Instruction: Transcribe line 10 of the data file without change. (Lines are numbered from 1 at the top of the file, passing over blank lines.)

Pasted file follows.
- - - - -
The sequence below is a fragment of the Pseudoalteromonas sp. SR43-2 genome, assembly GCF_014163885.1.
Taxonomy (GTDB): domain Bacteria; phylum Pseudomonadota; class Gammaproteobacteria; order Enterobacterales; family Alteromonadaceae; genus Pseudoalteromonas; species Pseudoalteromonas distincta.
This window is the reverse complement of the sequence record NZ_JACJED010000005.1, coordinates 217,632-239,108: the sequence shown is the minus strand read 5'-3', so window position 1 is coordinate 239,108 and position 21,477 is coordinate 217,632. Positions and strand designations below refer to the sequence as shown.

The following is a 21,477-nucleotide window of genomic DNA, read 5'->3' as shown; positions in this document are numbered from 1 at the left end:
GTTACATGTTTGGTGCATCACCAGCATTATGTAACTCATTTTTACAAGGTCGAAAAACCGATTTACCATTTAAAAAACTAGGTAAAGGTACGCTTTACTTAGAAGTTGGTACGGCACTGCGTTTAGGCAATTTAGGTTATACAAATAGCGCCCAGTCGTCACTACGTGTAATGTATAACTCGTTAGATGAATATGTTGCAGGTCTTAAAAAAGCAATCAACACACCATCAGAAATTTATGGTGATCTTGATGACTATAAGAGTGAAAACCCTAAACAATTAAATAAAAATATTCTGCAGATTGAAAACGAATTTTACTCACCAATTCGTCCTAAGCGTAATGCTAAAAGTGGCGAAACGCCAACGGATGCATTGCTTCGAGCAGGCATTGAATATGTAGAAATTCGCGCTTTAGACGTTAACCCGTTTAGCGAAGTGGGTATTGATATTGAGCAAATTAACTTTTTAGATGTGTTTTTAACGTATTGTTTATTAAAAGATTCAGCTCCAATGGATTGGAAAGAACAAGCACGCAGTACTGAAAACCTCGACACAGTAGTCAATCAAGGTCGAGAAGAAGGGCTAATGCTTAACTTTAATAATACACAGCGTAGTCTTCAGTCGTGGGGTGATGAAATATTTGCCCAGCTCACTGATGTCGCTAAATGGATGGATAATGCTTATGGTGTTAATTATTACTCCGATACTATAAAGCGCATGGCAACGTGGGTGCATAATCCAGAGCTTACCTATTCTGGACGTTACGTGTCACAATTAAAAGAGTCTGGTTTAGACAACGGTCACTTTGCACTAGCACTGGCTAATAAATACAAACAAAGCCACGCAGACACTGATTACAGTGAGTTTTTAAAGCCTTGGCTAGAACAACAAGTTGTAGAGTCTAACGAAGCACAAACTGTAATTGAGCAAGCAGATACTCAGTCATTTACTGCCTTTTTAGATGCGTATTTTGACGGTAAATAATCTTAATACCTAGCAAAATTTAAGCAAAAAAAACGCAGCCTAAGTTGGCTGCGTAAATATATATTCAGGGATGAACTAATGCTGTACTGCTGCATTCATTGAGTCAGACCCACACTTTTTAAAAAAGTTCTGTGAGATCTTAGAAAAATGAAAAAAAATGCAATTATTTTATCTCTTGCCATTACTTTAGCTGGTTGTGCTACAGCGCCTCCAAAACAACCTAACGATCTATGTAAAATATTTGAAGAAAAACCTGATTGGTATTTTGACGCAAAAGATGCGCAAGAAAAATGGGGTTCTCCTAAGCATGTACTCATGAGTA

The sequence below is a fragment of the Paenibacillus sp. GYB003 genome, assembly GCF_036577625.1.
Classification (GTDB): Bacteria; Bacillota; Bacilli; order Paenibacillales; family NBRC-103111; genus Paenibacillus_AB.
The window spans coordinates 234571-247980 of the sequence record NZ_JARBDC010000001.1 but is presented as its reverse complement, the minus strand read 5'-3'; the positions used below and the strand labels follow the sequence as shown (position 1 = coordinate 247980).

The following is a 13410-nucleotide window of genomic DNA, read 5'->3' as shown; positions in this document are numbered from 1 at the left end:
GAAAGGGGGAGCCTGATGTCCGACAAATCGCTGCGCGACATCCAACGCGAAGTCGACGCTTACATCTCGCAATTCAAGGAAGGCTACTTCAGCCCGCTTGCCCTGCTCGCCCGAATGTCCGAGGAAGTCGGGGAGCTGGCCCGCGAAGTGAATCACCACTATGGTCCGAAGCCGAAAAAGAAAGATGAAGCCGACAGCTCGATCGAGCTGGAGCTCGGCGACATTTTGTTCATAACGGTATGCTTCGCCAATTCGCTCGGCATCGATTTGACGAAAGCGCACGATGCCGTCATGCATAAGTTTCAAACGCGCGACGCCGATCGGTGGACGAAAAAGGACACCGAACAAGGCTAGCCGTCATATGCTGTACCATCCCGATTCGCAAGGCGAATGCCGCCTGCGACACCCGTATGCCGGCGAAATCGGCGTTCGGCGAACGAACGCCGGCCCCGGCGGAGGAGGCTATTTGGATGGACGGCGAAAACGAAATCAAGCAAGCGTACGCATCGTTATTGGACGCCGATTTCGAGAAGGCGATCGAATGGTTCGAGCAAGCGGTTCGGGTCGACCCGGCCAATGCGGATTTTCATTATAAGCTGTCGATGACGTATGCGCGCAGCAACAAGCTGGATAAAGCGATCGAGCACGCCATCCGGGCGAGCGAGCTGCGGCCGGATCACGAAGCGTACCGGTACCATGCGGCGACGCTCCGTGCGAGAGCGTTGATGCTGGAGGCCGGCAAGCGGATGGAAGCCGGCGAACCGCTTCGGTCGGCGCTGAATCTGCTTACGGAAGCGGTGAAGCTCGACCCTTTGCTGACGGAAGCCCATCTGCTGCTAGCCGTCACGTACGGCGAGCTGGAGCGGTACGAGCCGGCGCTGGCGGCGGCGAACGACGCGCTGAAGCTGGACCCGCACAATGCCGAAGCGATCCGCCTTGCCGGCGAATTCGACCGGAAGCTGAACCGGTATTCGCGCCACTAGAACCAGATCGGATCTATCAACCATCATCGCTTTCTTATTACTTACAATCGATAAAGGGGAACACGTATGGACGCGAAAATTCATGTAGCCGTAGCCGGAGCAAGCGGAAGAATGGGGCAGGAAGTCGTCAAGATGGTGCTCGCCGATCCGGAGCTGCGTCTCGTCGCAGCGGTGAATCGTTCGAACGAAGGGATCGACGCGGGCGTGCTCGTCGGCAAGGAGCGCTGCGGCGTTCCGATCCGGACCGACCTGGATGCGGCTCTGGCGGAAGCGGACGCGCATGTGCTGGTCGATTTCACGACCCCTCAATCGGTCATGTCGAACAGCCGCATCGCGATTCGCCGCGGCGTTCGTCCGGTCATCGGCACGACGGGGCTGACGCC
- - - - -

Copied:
GAAAGGGGGAGCCTGATGTCCGACAAATCGCTGCGCGACATCCAACGCGAAGTCGACGCTTACATCTCGCAATTCAAGGAAGGCTACTTCAGCCCGCTTGCCCTGCTCGCCCGAATGTCCGAGGAAGTCGGGGAGCTGGCCCGCGAAGTGAATCACCACTATGGTCCGAAGCCGAAAAAGAAAGATGAAGCCGACAGCTCGATCGAGCTGGAGCTCGGCGACATTTTGTTCATAACGGTATGCTTCGCCAATTCGCTCGGCATCGATTTGACGAAAGCGCACGATGCCGTCATGCATAAGTTTCAAACGCGCGACGCCGATCGGTGGACGAAAAAGGACACCGAACAAGGCTAGCCGTCATATGCTGTACCATCCCGATTCGCAAGGCGAATGCCGCCTGCGACACCCGTATGCCGGCGAAATCGGCGTTCGGCGAACGAACGCCGGCCCCGGCGGAGGAGGCTATTTGGATGGACGGCGAAAACGAAATCAAGCAAGCGTACGCATCGTTATTGGACGCCGATTTCGAGAAGGCGATCGAATGGTTCGAGCAAGCGGTTCGGGTCGACCCGGCCAATGCGGATTTTCATTATAAGCTGTCGATGACGTATGCGCGCAGCAACAAGCTGGATAAAGCGATCGAGCACGCCATCCGGGCGAGCGAGCTGCGGCCGGATCACGAAGCGTACCGGTACCATGCGGCGACGCTCCGTGCGAGAGCGTTGATGCTGGAGGCCGGCAAGCGGATGGAAGCCGGCGAACCGCTTCGGTCGGCGCTGAATCTGCTTACGGAAGCGGTGAAGCTCGACCCTTTGCTGACGGAAGCCCATCTGCTGCTAGCCGTCACGTACGGCGAGCTGGAGCGGTACGAGCCGGCGCTGGCGGCGGCGAACGACGCGCTGAAGCTGGACCCGCACAATGCCGAAGCGATCCGCCTTGCCGGCGAATTCGACCGGAAGCTGAACCGGTATTCGCGCCACTAGAACCAGATCGGATCTATCAACCATCATCGCTTTCTTATTACTTACAATCGATAAAGGGGAACACGTATGGACGCGAAAATTCATGTAGCCGTAGCCGGAGCAAGCGGAAGAATGGGGCAGGAAGTCGTCAAGATGGTGCTCGCCGATCCGGAGCTGCGTCTCGTCGCAGCGGTGAATCGTTCGAACGAAGGGATCGACGCGGGCGTGCTCGTCGGCAAGGAGCGCTGCGGCGTTCCGATCCGGACCGACCTGGATGCGGCTCTGGCGGAAGCGGACGCGCATGTGCTGGTCGATTTCACGACCCCTCAATCGGTCATGTCGAACAGCCGCATCGCGATTCGCCGCGGCGTTCGTCCGGTCATCGGCACGACGGGGCTGACGCC